A fearless Labrador puppy has been filmed trying his hardest to climb into an armchair in footage sent to Newsweek by his owner.

Sherman the dog may have failed to reach the comfort of the soft seat, but he’s already something of a hero, having helped his new family through a difficult time.

In periods of difficulty, a cat or dog can prove an invaluable source of love and friendship. It’s why an increasing number of us lean on emotional support animals to get through the tough times.

These four-legged or occasionally feathered friends have been shown to be of huge benefit to those suffering with mental health issues, anxiety or depression.

Sherman the Labrador falling off the armchair.
Sherman the Labrador falling off the armchair. He tried and failed to reach the summit, much to the amusement of many online.
Heather Martini

The benefits were most recently chronicled in a 2021 peer-reviewed study by researchers from the University of Toledo, which concluded that just a year after adopting a pet, participants reported a significant reduction in anxiety, depression and loneliness.

Sherman certainly came to his owner, Heather Martini, when she needed him most. It’s no exaggeration to say that the mother-of-two and her family went through hell and back during the pandemic.

“My husband of 25-years had a widowmaker heart attack and died…twice…and was zapped back to life…twice,” she told Newsweek. “Two weeks later our 7-year-old Landseer dog got an aggressive form of bone cancer that came out of nowhere and died soon after.”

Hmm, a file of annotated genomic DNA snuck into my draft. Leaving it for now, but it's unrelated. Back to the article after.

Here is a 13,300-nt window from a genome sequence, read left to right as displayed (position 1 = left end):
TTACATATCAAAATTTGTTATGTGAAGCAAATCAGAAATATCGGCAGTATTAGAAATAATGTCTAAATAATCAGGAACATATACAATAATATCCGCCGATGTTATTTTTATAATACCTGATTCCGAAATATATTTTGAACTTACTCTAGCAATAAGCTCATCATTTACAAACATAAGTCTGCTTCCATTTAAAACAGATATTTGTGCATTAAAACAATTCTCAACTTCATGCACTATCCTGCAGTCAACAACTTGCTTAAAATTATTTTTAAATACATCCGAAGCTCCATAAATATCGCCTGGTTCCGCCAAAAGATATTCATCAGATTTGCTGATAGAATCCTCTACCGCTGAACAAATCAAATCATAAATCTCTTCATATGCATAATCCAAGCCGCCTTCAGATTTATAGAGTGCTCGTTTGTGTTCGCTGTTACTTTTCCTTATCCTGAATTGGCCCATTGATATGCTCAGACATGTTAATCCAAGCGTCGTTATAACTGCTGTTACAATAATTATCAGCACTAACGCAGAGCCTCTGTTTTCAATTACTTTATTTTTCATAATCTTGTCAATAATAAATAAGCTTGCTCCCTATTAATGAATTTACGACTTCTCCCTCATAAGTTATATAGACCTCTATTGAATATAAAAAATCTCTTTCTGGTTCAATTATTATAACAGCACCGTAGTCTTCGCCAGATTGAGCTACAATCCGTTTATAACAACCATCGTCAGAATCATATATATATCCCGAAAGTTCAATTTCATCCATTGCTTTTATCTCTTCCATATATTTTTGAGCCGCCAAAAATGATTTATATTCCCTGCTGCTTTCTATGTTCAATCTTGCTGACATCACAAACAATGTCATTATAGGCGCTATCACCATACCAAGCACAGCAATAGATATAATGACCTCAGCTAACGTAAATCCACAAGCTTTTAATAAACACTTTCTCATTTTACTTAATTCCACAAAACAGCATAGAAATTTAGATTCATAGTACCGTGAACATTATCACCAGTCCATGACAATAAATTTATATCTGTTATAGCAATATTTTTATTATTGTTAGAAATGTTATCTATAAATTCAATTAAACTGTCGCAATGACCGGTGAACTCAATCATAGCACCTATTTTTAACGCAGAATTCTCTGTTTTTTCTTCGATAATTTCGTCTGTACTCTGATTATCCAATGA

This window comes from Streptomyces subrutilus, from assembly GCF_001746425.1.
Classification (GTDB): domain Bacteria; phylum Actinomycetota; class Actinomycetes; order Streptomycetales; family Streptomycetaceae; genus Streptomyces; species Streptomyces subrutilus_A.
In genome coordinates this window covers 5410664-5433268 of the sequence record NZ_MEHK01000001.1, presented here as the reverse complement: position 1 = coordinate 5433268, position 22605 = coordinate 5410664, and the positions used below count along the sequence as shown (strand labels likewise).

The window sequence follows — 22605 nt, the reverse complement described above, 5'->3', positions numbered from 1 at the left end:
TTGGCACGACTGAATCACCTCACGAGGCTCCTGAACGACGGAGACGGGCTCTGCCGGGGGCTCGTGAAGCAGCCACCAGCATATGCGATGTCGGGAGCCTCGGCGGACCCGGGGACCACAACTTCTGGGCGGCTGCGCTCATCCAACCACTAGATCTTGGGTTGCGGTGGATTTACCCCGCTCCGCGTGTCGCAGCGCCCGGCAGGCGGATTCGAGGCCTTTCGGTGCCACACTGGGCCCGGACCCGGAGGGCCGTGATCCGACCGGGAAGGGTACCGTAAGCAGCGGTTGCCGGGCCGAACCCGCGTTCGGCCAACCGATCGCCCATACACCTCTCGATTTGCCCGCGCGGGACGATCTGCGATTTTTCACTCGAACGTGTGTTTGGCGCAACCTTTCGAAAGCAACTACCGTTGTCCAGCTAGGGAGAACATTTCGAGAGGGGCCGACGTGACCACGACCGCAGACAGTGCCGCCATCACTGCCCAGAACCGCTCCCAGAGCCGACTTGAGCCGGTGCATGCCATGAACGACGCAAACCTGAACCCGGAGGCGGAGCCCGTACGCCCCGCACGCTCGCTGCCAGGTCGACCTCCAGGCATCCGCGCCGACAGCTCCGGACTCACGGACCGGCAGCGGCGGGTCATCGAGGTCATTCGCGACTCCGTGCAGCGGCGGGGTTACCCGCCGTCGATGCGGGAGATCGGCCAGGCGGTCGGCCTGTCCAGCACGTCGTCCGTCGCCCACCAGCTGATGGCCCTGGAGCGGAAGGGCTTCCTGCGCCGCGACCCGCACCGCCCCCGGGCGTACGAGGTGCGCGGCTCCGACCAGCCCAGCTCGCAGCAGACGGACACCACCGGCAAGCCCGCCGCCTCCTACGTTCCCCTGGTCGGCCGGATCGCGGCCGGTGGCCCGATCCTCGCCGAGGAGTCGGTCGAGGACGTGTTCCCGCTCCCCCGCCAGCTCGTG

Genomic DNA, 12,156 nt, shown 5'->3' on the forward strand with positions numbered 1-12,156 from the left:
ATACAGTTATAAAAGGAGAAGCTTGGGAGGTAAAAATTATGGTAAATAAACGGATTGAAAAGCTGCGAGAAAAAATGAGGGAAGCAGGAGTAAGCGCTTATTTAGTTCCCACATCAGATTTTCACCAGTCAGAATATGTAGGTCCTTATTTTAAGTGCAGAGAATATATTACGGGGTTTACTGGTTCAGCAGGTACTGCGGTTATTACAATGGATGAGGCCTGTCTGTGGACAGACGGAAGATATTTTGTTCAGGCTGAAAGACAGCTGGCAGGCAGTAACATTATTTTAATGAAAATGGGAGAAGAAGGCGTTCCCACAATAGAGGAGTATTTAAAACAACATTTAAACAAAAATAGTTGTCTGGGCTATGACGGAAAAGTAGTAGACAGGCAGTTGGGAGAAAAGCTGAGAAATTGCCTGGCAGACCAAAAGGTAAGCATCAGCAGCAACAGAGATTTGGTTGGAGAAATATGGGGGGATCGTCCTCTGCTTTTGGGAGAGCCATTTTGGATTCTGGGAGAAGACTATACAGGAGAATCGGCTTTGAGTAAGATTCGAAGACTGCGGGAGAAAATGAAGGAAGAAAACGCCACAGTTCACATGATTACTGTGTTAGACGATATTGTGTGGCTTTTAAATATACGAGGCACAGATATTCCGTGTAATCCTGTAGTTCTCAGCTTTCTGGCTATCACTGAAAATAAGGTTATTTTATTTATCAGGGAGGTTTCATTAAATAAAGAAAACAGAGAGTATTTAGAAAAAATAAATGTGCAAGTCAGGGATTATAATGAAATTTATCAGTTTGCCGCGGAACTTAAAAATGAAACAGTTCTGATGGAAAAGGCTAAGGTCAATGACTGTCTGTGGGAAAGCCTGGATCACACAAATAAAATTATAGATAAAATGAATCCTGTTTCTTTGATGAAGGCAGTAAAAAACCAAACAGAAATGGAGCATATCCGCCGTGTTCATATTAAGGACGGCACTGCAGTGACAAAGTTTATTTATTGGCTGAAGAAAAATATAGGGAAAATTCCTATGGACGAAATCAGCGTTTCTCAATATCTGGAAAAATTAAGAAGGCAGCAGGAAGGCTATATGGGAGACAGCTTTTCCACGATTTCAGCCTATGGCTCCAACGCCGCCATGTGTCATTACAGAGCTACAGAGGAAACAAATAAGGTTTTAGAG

Martini, who lives in British Columbia, Canada, with her partner and their kids, 12 and 15, admitted: “The whole situation was, well, depressing.”

Eager to lift the gloom by bringing a new dog into the home during lockdown, the family initially set their sights on getting a black Labrador puppy from a local breeder.

But with demand for dogs high at the time, Martini said they found themselves way down on a waiting list with the breeder while most others seemed to be selling puppies at “stupidly expensive” prices.

However, in an unexpected development, one of the breeder’s female yellow Labradors ended up getting pregnant. “They were not planning on breeding her,” Martini said. “A male got into her pen and suddenly there was another litter coming.”

‘Sherman the Tank’

That was how they ended up with Sherman who they later dubbed “Sherman the tank” on account of his destructive qualities.

“Labradors are amazing dogs but terrible puppies and he was no exception,” Martini said. “He would bite and bite hard. We called him crocodile but that is how we taught him to bring things. He’s wrecked most of his toys.”

Despite this, Martini knew first hand how smart Labradors could be, having volunteered with the British Columbia Alberta Guide Dogs, where she noted them for being the “perfect mix of kind, trainable and hard working.”

Having Sherman around during the pandemic proved a blessing to the family. “We lived by a dog park then and socialized him so much,” Martini said. “He loves people and dogs though he has been known to lose his mind and chase a squirrel every now and then.”

Since then the family have moved to a townhouse, with Martini taking up work as a seasonal plant expert while her husband has been busy losing what she describes as a “bassett hound of weight.” It’s a recovery she credits to having Sherman around noting that he has “kept off the weight by regularly walking our yellow labrador.”

Despite his many successes, Martini said that Sherman has yet to attempt another climb up the armchair. That will come eventually. Now two years old, she said they are just happy spending time with their “amazing, smart, kind dog.”

newsweek